Stage Door News

Sudbury: 70% cuts in federal funds may cause Sudbury Theatre Centre to merge with YES Theatre

Saturday, May 28, 2022

Although they are still legally two separate entities — at least for now — YES Theatre and Sudbury Theatre Centre will work together with combined resources and staffing to put on a joint 2022-2023 “pilot season.”

That pilot season is expected to include three mainstage plays, eight mainstage musicals, three or more concerts and three new works.

A visual presented in a Powerpoint presentation during a May 25 press conference espouses a vision for a “Stratford North,” including STC’s building and YES Theatre’s new Refettorio (outdoor theatre), which is to be built on Durham Street.

“Before we move into any notion of official merger, we are entering into a pilot season,” said STC board co-chair John Dow, speaking at the Tuesday press conference in which the two theatre companies announced their new relationship.

“This is our feasibility stage that we're going through this year, and there'll be a concerted effort to maximize overhead cost savings through a new business model that will create and increase opportunities for artists and audiences.”

Dow told that at this point in time, the two theatre companies see the benefit of the two organizations joining together, “but in the end, if it doesn’t work out, that’s a possibility.”

If there’s an official merger after this initial pilot season, Dow said that’s where lawyers would get involved, including the merging of assets, and creating a brand new identity, and dissolving the previous ones.

“Theoretically, one could become a shell company and not dissolve,” he said. “There's different forms. And we'll take advice on that.”

Dow said he and other STC board members — including long-time member Helen Ghent, who also spoke during the press conference — are “here to ensure that the legacy of Sudbury Theatre Centre does not move into the night.”

YES Theatre artistic and managing director Alessandro Costantini, who’s also now the interim artistic director with STC, said “this has not and will not be an easy road.”

“Change imposes many hurdles, and we may not have all the answers to all the questions just yet,” Costantini said. “Every single person involved in this course these last weeks and months shares a common belief and that is that the theatre is sacred and important, and what we presented today is the beginning of a beautiful and renewed future.”

Concerned supporters of Sudbury Theatre Centre have raised some questions about the new relationship between the two theatre organizations, including the possibility of conflict of interest due to the overlap in personnel on the boards of STC and YES Theatre. Former artistic director John McHenry also shared his thoughts with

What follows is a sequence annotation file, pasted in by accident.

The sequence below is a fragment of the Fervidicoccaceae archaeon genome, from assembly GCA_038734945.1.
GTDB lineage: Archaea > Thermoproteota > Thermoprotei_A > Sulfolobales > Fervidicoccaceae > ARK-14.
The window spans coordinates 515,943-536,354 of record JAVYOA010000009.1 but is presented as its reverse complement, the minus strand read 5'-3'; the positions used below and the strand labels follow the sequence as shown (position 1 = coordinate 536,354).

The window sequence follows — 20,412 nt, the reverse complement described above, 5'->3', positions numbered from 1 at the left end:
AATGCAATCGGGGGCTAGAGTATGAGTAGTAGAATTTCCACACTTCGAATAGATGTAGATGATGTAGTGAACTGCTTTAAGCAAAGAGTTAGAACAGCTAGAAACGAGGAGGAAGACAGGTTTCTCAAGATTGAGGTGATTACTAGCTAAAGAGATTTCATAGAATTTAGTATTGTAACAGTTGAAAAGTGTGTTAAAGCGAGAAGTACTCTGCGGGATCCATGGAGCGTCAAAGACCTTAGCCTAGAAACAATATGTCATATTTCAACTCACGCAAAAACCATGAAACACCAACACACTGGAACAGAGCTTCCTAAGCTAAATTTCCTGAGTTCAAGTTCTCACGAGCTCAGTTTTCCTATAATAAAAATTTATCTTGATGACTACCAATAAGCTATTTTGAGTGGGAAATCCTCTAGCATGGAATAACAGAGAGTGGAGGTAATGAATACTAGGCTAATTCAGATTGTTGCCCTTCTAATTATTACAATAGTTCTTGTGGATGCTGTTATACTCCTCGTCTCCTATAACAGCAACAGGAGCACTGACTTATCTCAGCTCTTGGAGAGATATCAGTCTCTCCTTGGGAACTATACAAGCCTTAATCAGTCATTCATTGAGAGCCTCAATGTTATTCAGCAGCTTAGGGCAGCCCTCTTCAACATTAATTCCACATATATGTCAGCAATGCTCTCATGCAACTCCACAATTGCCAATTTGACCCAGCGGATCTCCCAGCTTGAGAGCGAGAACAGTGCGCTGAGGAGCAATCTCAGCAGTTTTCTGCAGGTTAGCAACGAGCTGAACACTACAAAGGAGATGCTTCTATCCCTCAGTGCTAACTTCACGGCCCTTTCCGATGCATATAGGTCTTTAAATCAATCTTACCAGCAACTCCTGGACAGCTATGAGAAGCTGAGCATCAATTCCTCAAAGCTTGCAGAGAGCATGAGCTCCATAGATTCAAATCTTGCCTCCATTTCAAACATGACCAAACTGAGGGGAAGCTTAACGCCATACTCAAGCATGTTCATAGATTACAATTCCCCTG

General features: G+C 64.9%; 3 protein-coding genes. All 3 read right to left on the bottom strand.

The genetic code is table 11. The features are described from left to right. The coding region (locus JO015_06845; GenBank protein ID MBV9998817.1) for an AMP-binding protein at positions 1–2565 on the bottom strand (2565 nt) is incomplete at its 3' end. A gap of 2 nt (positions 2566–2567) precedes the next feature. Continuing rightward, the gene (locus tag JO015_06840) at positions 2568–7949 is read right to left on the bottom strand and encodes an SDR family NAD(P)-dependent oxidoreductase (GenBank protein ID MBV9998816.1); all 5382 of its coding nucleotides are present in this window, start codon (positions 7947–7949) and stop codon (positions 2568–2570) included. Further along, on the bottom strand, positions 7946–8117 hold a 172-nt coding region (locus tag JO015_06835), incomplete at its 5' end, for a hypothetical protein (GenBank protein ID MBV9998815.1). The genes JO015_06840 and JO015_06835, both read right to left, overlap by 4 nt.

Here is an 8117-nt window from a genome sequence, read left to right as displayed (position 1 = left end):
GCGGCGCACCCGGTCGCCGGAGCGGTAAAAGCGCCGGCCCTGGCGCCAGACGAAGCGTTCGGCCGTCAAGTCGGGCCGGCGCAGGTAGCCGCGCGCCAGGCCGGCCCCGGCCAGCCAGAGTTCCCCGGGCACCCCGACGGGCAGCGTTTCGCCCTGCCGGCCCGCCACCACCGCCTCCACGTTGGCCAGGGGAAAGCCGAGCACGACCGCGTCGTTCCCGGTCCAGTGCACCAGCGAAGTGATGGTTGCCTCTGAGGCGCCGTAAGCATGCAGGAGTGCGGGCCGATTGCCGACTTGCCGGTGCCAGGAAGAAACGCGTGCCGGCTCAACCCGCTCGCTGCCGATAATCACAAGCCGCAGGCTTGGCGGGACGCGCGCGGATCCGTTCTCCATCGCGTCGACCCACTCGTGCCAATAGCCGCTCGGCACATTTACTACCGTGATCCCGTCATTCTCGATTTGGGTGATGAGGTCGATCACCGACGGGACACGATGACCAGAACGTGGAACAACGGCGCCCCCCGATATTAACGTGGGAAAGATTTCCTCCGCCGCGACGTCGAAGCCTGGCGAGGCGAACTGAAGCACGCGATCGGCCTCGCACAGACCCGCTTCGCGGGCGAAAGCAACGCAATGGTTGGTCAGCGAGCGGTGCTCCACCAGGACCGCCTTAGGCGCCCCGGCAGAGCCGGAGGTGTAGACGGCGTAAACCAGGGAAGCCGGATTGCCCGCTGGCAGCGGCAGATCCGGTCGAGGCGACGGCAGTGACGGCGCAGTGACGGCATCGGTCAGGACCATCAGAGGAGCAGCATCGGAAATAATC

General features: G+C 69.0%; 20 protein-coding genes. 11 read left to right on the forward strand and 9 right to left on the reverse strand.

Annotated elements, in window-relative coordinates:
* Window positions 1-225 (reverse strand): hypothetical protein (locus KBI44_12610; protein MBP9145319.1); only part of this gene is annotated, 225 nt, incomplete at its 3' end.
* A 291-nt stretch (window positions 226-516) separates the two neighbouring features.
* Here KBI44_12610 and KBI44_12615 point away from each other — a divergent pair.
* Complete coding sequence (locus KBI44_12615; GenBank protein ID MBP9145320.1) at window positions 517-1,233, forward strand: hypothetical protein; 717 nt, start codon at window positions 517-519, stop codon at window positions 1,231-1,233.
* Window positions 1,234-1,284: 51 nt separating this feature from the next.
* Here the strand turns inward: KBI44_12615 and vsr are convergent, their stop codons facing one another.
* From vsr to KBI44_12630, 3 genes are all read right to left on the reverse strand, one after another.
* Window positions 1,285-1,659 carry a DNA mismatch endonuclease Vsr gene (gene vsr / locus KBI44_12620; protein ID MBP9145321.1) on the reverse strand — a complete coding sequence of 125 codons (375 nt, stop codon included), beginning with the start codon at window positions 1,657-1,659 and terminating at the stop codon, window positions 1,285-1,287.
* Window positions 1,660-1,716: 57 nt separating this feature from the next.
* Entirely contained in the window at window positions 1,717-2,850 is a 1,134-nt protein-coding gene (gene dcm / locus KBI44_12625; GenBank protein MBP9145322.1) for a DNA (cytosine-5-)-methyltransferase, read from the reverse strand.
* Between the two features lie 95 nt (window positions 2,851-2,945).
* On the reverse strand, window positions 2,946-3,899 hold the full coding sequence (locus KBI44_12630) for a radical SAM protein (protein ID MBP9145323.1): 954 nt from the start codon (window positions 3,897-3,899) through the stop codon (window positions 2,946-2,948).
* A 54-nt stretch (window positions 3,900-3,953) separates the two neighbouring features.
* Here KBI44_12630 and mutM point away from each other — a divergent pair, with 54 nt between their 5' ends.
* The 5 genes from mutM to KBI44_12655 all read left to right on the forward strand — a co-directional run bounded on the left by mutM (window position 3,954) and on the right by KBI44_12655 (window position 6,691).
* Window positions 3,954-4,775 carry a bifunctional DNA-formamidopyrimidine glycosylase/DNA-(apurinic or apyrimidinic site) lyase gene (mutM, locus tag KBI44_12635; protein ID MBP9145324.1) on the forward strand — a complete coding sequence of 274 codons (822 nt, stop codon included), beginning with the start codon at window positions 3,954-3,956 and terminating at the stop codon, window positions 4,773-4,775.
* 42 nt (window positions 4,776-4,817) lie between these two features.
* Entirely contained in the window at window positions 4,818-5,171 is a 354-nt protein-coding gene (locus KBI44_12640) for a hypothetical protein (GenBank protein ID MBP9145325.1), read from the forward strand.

“Conflicts of interest, whether real or perceived, were declared,” Dow said. “Those members did not vote, and no conflict was of a financial interest.

“Sudbury has an interconnected arts community, and it’s common for our members to be involved in more than one arts organization due to their passion for our community and seeing arts flourish within.”

Dow said that in the last decade, STC has struggled financially, and has had to make cuts continuously to live within its means.

“We felt that the financial constraints had a crippling effect on the artistic world, and it was not possible to see a viable path forward under the existing model,” he said.

So in December 2021, STC reached out to YES Theatre.

“After initial conversations about professional practice, the existing structures and forms we've determined afterwards that it's in the best interest of both organizations to become one combined entity,” Dow said.

Scott Denniston, interim general manager for STC, said the theatre centre has taken a hit over the past decade, with deficits and declining audiences.

In 2010, STC had audiences of about 30,000 people annually, and this had declined to about 10,000 people by 2020, when, of course, the pandemic hit.

“We’re now seeing audiences of between 2,500 and 3,500 people per year.”

Denniston explained the decline in audiences and “overly ambitious programming between the years of 2014 and 2017 caused some pretty massive deficits” ranging from $200,000 to $300,000 per year.

By 2017, there was an accumulated deficit of $554,000. At this point, STC’s board took action, changing its executive staff, and gaining financial support via a $200,000 grant from the City of Greater Sudbury and a “new mortgage of $190,000.”

“So, this funding was really beneficial to the company in terms of paying off some debts and, you know, getting us back to that zero point, but it wasn't enough to produce a season that resulted in a robust growth in audiences,” Denniston said.

Denniston, who’s also the general manager with YES Theatre, said YES is proud to share resources with STC, which, after all, has been its home since 2010.

“YES’s audience growth follows an opposite trend,” he said. “2021 saw us successfully fundraise $2.8 million for the construction of the Refettorio (outdoor theatre) over on Durham Street.”

In a press release issued earlier this month, it was revealed that STC’s Canada Council for the Arts funding was recently cut by 70 per cent, with a warning that if certain actions or changes were not taken, the funding would be lost altogether.

A backgrounder issued by STC and YES Theatre on May 25 sheds more light on this situation.

The document said that funding from municipal, provincial and federal arts and culture programs are allocated through a peer-assessment structure.

By Heidi Ulrichsen for